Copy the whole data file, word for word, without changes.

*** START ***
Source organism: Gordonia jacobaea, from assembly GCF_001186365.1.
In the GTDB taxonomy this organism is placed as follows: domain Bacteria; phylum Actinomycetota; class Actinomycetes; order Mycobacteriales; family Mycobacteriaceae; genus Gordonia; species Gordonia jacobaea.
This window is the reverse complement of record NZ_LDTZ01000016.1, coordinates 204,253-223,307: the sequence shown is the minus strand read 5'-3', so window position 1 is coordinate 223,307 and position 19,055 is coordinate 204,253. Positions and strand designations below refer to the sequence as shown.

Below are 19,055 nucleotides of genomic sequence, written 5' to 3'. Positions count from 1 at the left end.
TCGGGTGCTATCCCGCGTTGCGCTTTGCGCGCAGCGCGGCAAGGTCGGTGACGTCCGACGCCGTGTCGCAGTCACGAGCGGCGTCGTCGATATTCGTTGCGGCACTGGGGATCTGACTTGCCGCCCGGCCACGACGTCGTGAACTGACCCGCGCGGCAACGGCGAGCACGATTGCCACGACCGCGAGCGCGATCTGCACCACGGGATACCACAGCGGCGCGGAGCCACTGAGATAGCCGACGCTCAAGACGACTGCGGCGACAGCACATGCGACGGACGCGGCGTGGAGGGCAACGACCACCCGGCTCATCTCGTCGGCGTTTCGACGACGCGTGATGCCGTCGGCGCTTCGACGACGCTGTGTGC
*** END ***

Source organism: Gordonia jacobaea, from assembly GCF_001186365.1.
In the GTDB taxonomy this organism is placed as follows: domain Bacteria; phylum Actinomycetota; class Actinomycetes; order Mycobacteriales; family Mycobacteriaceae; genus Gordonia; species Gordonia jacobaea.
This window is the reverse complement of record NZ_LDTZ01000016.1, coordinates 204,253-223,307: the sequence shown is the minus strand read 5'-3', so window position 1 is coordinate 223,307 and position 19,055 is coordinate 204,253. Positions and strand designations below refer to the sequence as shown.

Below are 19,055 nucleotides of genomic sequence, written 5' to 3'. Positions count from 1 at the left end.
TCGGGTGCTATCCCGCGTTGCGCTTTGCGCGCAGCGCGGCAAGGTCGGTGACGTCCGACGCCGTGTCGCAGTCACGAGCGGCGTCGTCGATATTCGTTGCGGCACTGGGGATCTGACTTGCCGCCCGGCCACGACGTCGTGAACTGACCCGCGCGGCAACGGCGAGCACGATTGCCACGACCGCGAGCGCGATCTGCACCACGGGATACCACAGCGGCGCGGAGCCACTGAGATAGCCGACGCTCAAGACGACTGCGGCGACAGCACATGCGACGGACGCGGCGTGGAGGGCAACGACCACCCGGCTCATCTCGTCGGCGTTTCGACGACGCGTGATGCCGTCGGCGCTTCGACGACGCTGTGTGC